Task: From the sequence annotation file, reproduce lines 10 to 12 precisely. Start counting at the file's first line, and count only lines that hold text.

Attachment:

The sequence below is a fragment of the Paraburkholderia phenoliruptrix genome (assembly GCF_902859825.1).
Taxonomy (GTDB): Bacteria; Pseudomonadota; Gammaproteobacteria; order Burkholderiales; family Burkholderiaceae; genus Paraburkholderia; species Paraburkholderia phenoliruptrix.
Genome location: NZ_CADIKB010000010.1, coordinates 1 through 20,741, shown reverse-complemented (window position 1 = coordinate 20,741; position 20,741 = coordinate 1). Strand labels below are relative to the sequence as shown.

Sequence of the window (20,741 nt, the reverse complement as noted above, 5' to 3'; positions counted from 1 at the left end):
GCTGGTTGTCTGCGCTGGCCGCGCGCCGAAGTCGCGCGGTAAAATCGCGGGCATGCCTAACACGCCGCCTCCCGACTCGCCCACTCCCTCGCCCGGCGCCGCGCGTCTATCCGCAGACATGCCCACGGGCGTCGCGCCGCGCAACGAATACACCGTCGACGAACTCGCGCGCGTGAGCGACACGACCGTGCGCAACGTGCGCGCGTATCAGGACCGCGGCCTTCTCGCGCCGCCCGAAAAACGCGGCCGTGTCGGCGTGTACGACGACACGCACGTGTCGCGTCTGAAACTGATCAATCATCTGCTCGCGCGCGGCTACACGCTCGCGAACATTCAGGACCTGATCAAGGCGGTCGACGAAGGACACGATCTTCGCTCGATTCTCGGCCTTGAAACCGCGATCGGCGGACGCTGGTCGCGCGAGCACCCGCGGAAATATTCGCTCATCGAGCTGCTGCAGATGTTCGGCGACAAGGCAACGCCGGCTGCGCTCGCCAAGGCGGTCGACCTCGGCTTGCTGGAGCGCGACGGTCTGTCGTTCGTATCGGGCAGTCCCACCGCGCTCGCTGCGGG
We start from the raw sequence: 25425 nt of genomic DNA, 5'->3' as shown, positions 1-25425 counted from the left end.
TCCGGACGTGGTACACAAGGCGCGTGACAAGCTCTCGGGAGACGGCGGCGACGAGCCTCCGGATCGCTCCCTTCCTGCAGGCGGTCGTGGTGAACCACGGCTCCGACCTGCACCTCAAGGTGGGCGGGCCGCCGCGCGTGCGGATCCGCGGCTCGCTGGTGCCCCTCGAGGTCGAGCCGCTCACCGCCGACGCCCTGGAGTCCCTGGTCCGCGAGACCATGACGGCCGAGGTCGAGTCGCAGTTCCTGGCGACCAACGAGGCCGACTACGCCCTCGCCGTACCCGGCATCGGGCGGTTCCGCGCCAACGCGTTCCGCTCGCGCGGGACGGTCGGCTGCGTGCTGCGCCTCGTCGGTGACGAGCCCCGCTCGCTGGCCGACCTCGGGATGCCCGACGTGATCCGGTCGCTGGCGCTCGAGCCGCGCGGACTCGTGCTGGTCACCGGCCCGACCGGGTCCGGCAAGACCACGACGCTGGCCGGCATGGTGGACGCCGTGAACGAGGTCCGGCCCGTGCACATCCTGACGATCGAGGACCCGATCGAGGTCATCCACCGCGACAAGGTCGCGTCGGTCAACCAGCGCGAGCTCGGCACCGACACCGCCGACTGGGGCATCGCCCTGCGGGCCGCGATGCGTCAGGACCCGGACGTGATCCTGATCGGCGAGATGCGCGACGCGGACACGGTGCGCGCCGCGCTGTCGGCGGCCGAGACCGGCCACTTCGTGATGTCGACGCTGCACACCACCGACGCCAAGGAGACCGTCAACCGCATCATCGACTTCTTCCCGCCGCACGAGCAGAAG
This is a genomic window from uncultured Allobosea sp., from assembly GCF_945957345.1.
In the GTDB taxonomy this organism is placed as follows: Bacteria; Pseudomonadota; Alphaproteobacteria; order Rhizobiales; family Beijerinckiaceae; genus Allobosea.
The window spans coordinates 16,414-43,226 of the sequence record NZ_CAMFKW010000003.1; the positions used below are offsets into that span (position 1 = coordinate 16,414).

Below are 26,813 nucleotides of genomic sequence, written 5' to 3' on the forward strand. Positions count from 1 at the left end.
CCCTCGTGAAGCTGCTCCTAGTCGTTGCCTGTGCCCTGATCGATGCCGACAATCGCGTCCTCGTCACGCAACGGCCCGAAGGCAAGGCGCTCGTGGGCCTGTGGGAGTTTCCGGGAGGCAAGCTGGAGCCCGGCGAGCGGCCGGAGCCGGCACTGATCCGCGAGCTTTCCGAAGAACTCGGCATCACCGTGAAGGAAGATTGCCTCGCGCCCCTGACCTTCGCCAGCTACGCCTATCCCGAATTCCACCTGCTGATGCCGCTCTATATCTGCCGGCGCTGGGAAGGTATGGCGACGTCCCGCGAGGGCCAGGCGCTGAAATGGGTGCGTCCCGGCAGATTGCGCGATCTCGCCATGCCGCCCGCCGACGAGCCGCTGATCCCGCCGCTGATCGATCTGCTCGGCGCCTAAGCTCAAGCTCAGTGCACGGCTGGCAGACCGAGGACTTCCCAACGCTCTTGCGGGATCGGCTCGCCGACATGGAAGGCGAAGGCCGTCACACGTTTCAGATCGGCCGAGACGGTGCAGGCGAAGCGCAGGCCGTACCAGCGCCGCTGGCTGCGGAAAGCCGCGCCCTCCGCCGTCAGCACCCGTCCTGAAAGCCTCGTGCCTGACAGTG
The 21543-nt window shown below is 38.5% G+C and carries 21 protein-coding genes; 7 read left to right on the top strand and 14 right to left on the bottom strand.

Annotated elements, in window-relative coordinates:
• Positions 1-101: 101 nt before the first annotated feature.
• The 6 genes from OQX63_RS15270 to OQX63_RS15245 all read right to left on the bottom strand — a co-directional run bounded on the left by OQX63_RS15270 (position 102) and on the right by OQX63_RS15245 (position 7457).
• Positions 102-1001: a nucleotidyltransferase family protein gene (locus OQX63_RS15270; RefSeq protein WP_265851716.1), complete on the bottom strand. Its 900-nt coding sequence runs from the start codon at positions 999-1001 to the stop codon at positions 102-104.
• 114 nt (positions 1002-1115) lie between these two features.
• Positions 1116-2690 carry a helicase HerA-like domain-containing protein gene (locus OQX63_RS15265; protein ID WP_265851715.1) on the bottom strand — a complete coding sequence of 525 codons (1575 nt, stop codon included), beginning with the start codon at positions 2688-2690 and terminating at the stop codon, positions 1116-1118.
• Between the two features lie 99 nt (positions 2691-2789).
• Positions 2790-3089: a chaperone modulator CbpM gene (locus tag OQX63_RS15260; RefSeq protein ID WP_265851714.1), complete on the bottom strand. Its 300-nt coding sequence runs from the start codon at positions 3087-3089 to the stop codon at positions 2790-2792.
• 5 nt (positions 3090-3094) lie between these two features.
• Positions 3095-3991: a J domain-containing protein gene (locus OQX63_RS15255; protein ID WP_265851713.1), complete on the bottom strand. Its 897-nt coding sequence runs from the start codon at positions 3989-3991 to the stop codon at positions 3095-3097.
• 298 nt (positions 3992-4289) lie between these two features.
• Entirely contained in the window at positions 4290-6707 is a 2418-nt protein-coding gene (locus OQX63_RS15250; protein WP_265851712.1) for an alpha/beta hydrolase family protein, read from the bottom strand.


The window spans coordinates 16,414-43,226 of the sequence record NZ_CAMFKW010000003.1; the positions used below are offsets into that span (position 1 = coordinate 16,414).

Below are 26,813 nucleotides of genomic sequence, written 5' to 3' on the forward strand. Positions count from 1 at the left end.
CCCTCGTGAAGCTGCTCCTAGTCGTTGCCTGTGCCCTGATCGATGCCGACAATCGCGTCCTCGTCACGCAACGGCCCGAAGGCAAGGCGCTCGTGGGCCTGTGGGAGTTTCCGGGAGGCAAGCTGGAGCCCGGCGAGCGGCCGGAGCCGGCACTGATCCGCGAGCTTTCCGAAGAACTCGGCATCACCGTGAAGGAAGATTGCCTCGCGCCCCTGACCTTCGCCAGCTACGCCTATCCCGAATTCCACCTGCTGATGCCGCTCTATATCTGCCGGCGCTGGGAAGGTATGGCGACGTCCCGCGAGGGCCAGGCGCTGAAATGGGTGCGTCCCGGCAGATTGCGCGATCTCGCCATGCCGCCCGCCGACGAGCCGCTGATCCCGCCGCTGATCGATCTGCTCGGCGCCTAAGCTCAAGCTCAGTGCACGGCTGGCAGACCGAGGACTTCCCAACGCTCTTGCGGGATCGGCTCGCCGACATGGAAGGCGAAGGCCGTCACACGTTTCAGATCGGCCGAGACGGTGCAGGCGAAGCGCAGGCCGTACCAGCGCCGCTGGCTGCGGAAAGCCGCGCCCTCCGCCGTCAGCACCCGTCCTGAAAGCCTCGTGCCTGACAGTG